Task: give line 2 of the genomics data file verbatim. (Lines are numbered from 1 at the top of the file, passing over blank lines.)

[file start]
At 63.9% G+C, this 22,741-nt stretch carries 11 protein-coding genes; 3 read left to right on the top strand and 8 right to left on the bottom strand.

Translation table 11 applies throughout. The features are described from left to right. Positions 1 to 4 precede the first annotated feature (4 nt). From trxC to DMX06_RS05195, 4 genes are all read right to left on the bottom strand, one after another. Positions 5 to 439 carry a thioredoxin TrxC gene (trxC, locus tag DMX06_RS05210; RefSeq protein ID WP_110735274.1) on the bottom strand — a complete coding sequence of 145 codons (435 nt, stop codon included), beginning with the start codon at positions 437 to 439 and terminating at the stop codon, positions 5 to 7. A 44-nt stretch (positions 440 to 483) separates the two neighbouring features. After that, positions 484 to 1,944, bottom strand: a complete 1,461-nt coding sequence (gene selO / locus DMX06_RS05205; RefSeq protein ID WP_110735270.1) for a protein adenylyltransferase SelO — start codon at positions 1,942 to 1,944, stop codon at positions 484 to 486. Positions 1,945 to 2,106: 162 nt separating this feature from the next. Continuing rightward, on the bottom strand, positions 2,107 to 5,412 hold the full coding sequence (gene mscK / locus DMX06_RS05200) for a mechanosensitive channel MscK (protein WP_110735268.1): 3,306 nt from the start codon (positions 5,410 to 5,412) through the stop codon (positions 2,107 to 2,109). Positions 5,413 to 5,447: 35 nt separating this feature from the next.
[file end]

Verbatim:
Translation table 11 applies throughout. The features are described from left to right. Positions 1 to 4 precede the first annotated feature (4 nt). From trxC to DMX06_RS05195, 4 genes are all read right to left on the bottom strand, one after another. Positions 5 to 439 carry a thioredoxin TrxC gene (trxC, locus tag DMX06_RS05210; RefSeq protein ID WP_110735274.1) on the bottom strand — a complete coding sequence of 145 codons (435 nt, stop codon included), beginning with the start codon at positions 437 to 439 and terminating at the stop codon, positions 5 to 7. A 44-nt stretch (positions 440 to 483) separates the two neighbouring features. After that, positions 484 to 1,944, bottom strand: a complete 1,461-nt coding sequence (gene selO / locus DMX06_RS05205; RefSeq protein ID WP_110735270.1) for a protein adenylyltransferase SelO — start codon at positions 1,942 to 1,944, stop codon at positions 484 to 486. Positions 1,945 to 2,106: 162 nt separating this feature from the next. Continuing rightward, on the bottom strand, positions 2,107 to 5,412 hold the full coding sequence (gene mscK / locus DMX06_RS05200) for a mechanosensitive channel MscK (protein WP_110735268.1): 3,306 nt from the start codon (positions 5,410 to 5,412) through the stop codon (positions 2,107 to 2,109). Positions 5,413 to 5,447: 35 nt separating this feature from the next.